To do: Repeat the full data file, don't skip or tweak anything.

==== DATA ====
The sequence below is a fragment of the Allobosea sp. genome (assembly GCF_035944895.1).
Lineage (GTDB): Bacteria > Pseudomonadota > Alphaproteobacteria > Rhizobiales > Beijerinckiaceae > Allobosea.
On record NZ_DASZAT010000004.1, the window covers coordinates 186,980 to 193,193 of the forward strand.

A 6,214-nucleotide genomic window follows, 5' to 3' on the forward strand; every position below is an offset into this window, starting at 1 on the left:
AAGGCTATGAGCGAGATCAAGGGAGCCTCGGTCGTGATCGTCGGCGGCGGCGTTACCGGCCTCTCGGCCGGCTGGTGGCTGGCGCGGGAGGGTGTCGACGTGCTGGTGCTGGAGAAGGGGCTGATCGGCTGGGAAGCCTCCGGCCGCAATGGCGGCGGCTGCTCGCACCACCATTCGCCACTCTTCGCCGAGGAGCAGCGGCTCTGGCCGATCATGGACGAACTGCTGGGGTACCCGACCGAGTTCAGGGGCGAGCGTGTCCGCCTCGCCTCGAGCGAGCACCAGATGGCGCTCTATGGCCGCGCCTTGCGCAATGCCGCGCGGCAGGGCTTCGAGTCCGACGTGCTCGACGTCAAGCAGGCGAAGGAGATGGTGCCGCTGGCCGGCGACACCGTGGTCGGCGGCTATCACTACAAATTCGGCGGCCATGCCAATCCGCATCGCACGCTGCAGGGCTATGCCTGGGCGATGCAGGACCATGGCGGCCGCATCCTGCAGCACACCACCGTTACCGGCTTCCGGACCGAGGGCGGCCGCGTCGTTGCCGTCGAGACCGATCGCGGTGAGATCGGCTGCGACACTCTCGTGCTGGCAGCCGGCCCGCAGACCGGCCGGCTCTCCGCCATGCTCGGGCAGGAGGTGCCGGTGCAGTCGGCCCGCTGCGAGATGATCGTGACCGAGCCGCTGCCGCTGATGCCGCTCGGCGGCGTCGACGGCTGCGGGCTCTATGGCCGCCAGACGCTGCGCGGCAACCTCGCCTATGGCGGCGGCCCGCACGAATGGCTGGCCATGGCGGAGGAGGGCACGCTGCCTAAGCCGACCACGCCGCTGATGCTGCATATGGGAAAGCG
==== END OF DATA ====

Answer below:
The sequence below is a fragment of the Allobosea sp. genome (assembly GCF_035944895.1).
Lineage (GTDB): Bacteria > Pseudomonadota > Alphaproteobacteria > Rhizobiales > Beijerinckiaceae > Allobosea.
On record NZ_DASZAT010000004.1, the window covers coordinates 186,980 to 193,193 of the forward strand.

A 6,214-nucleotide genomic window follows, 5' to 3' on the forward strand; every position below is an offset into this window, starting at 1 on the left:
AAGGCTATGAGCGAGATCAAGGGAGCCTCGGTCGTGATCGTCGGCGGCGGCGTTACCGGCCTCTCGGCCGGCTGGTGGCTGGCGCGGGAGGGTGTCGACGTGCTGGTGCTGGAGAAGGGGCTGATCGGCTGGGAAGCCTCCGGCCGCAATGGCGGCGGCTGCTCGCACCACCATTCGCCACTCTTCGCCGAGGAGCAGCGGCTCTGGCCGATCATGGACGAACTGCTGGGGTACCCGACCGAGTTCAGGGGCGAGCGTGTCCGCCTCGCCTCGAGCGAGCACCAGATGGCGCTCTATGGCCGCGCCTTGCGCAATGCCGCGCGGCAGGGCTTCGAGTCCGACGTGCTCGACGTCAAGCAGGCGAAGGAGATGGTGCCGCTGGCCGGCGACACCGTGGTCGGCGGCTATCACTACAAATTCGGCGGCCATGCCAATCCGCATCGCACGCTGCAGGGCTATGCCTGGGCGATGCAGGACCATGGCGGCCGCATCCTGCAGCACACCACCGTTACCGGCTTCCGGACCGAGGGCGGCCGCGTCGTTGCCGTCGAGACCGATCGCGGTGAGATCGGCTGCGACACTCTCGTGCTGGCAGCCGGCCCGCAGACCGGCCGGCTCTCCGCCATGCTCGGGCAGGAGGTGCCGGTGCAGTCGGCCCGCTGCGAGATGATCGTGACCGAGCCGCTGCCGCTGATGCCGCTCGGCGGCGTCGACGGCTGCGGGCTCTATGGCCGCCAGACGCTGCGCGGCAACCTCGCCTATGGCGGCGGCCCGCACGAATGGCTGGCCATGGCGGAGGAGGGCACGCTGCCTAAGCCGACCACGCCGCTGATGCTGCATATGGGAAAGCG